There have been a number of serious injuries in the river at Dwellingup when canoeing or kayaking. The bottom line though is to tackle what you are capable of, and leave the rest. There are often trails where you can drag your canoe around the rapids, and unless you are confident these are a great option. There are even a few rapids which are banned today, because they are simply too hard (Baden Powell one). Most of the river is flat calm and fairly slow flowing, but there are of course a few rapids here and there.

Playing in a 4wd just outside of Dwellingup
Playing in a 4wd just outside of Dwellingup

Munda Biddi trail

The Munda Biddi trail is a bike track which starts off in Mundaring (just east of Perth). ‘Munda Biddi’ means ‘path through the forest in the Nyoongar Aboriginal language’. In many ways it is very similar to the Bibbulmun track, but only for bikes. There are quite a few camp sites as well as huts that you can stay at, a lot of bushland to enjoy and lots of hills to ride up and down.

The main track is easily done by someone who is capable on a bike, and if you are looking for something a little more extreme you can try the Downhill Mountain Biking tracks in Dwellingup, or find tracks that lead off the Munda Biddi trail. I will put another post up later on going into more specifics of the Munda Biddi Trail, because it is well worth the mention.

Bibbulmun track

Like the Munda Biddi Trail, the Bibbulmun track meanders through the bushland of Western Australia, and is freely accessible to the public. It starts in Kalamunda (a small suburb in the hills of Perth) and ends in Albany, on the south coast of Western Australia. It is almost 1000km’s long, and has over 48 huts that you can sleep in. The track passes through a huge number of towns, and some scenery which will blow your mind (make sure you take your camera!).

Trying to drive up steep rocks
Trying to drive up steep rocks

There are very few people that do the track from start to finish; most will do bits and pieces here and there, which is what I have done. For those that are experienced and comfortable you can camp or stay at the huts, but if you organise it well you can even stay in the many towns that you walk through. Most people use the towns to refill their supplies (water, food and other bits and pieces) anyway, so don’t be surprised to meet people in town that are doing the same track. The track is for walkers only, and is marked with a yellow triangular sign with a snake on it.

Some of the places the track goes through include Dwellingup, Collie, Donnelly River Village, Pemberton, Walpole, Peaceful bay and Denmark. It truly is an epic adventure, and as long as you are well prepared you will have a lot of fun. Again, I will make a separate post about the Bibbulmun track, because it is so popular!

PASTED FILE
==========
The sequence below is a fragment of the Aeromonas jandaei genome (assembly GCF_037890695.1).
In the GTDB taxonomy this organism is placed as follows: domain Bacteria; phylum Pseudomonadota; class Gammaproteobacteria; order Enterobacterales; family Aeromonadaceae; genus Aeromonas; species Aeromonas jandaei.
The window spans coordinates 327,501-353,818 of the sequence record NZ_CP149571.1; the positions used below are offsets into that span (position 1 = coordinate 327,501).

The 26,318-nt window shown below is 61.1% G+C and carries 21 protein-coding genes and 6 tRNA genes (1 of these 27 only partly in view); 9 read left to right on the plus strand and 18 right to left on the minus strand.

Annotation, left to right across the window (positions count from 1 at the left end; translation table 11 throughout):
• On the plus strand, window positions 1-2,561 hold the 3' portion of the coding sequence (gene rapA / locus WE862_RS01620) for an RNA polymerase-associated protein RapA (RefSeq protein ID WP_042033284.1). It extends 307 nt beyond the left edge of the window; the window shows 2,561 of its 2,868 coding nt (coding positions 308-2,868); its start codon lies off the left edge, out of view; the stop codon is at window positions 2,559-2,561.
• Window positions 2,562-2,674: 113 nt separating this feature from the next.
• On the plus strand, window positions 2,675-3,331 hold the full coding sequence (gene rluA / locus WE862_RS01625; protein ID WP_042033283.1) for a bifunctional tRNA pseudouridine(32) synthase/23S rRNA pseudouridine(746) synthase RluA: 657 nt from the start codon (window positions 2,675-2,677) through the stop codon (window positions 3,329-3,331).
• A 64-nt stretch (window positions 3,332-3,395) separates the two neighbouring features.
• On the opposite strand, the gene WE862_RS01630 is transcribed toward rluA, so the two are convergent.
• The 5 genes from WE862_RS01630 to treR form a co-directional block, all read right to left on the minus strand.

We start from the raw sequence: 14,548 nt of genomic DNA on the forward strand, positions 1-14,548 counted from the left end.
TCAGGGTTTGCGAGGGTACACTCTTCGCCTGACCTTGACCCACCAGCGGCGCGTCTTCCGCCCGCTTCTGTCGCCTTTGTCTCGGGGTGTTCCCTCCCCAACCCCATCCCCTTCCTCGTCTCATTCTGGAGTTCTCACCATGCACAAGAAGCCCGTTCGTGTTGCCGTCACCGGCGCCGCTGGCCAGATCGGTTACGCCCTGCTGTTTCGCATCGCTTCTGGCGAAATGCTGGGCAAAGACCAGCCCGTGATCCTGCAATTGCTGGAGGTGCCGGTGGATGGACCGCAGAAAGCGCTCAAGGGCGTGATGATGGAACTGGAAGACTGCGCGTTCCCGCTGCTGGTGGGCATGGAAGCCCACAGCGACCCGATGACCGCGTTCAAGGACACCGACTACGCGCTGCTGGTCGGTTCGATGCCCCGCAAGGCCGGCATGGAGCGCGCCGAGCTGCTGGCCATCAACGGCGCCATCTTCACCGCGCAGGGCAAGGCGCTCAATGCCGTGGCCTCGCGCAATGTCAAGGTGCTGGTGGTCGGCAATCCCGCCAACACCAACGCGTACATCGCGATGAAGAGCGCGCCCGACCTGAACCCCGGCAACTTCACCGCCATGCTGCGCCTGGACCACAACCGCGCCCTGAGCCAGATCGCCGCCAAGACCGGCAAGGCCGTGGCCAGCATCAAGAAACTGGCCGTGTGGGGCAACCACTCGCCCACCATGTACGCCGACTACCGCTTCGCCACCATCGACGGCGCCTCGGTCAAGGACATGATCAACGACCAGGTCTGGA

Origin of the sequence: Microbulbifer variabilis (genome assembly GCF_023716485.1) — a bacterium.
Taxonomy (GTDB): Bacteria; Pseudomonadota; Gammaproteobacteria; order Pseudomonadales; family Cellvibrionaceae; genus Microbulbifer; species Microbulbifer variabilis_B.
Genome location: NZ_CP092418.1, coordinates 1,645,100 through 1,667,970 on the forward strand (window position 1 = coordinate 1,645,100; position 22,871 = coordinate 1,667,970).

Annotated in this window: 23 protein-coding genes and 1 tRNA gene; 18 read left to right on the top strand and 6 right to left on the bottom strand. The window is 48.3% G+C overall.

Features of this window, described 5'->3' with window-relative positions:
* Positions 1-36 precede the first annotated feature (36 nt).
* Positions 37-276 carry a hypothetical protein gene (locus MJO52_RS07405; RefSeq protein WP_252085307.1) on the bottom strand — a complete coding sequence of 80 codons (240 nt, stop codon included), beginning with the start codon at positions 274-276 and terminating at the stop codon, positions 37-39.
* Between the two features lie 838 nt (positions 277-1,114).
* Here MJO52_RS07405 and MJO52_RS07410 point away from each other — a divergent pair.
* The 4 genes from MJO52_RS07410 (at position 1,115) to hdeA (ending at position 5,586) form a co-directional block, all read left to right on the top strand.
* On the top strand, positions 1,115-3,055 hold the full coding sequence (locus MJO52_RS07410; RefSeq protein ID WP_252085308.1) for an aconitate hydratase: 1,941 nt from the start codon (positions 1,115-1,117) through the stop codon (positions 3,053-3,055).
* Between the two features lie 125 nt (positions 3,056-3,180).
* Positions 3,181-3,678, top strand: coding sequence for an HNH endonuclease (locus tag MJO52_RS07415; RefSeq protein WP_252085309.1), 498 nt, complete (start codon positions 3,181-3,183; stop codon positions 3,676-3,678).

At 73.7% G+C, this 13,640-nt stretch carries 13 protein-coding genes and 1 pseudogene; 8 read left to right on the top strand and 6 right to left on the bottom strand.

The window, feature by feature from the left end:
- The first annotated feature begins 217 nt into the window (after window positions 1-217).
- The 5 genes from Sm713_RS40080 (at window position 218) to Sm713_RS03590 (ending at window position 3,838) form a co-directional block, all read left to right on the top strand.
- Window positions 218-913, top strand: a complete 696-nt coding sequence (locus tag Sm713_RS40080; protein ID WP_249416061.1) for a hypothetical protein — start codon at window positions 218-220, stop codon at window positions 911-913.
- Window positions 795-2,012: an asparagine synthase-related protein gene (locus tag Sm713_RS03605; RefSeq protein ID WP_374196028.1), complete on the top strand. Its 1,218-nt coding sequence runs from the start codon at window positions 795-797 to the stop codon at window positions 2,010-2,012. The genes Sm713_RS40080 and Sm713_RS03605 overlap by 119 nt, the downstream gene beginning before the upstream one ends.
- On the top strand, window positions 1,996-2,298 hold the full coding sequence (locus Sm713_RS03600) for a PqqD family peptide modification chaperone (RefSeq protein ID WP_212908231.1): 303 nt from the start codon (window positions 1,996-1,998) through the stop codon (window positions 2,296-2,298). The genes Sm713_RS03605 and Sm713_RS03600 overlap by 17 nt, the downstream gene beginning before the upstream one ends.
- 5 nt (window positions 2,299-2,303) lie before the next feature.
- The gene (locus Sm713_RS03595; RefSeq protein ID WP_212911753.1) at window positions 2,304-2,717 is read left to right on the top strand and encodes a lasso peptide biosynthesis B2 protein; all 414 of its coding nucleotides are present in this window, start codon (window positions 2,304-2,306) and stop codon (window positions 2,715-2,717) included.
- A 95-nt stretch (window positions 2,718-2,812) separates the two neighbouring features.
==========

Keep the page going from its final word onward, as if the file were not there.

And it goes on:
4WD Tracks in Dwellingup

What makes Dwellingup so much fun is that regardless of when you go there is something to do. If the water levels are too low, take a rod, a bike and your 4WD! The 4WD tracks in Dwellingup include a large number of hill climbs, mud runs and just general play areas. There are places that highly modified cars will struggle and many places where an all wheel drive car with a bit of clearance would be fine. Most of the tracks can be found in the area where the camp sites are, but be sure to check with the ranger in regards to where you are allowed to drive.

Driving through some offset ruts
Driving through some offset ruts

Many of the tracks are next to the Downhill Mountain Bike tracks (on the left as you enter the gravel road), and they continue to the top of the hill. There are quite a number of tracks elsewhere, and the easiest way to find them is to get a map either from the ranger station or from the Dwellingup information centre. If you head a little bit passed Dwellingup you can find a big circle 4×4 track which is easy for most vehicles, and some very secluded and nice camp sites.

In summer, many of the hill climbs are very dusty and slippery, but they are still good fun. Some become almost impossible when it’s wet, because the mud is thick and full of clay. Of course, you will have a lot of fun trying, but stick to the tracks.

Dwellingup Downhill Mountain Biking

Every year Downhill Mountain Biking competitions are held at Dwellingup. Of course, there is good reason for it; many of the tracks are challenging and difficult but most of all great fun. I must point out that these tracks are not for the inexperienced; there are drops, uneven ground, jumps and tracks that come very close to the trees. If you want to give it a crack, take each new track slowly as there are a few drops and unexpected obstacles!

Doing a jump on one of the tracks
Doing a jump on one of the tracks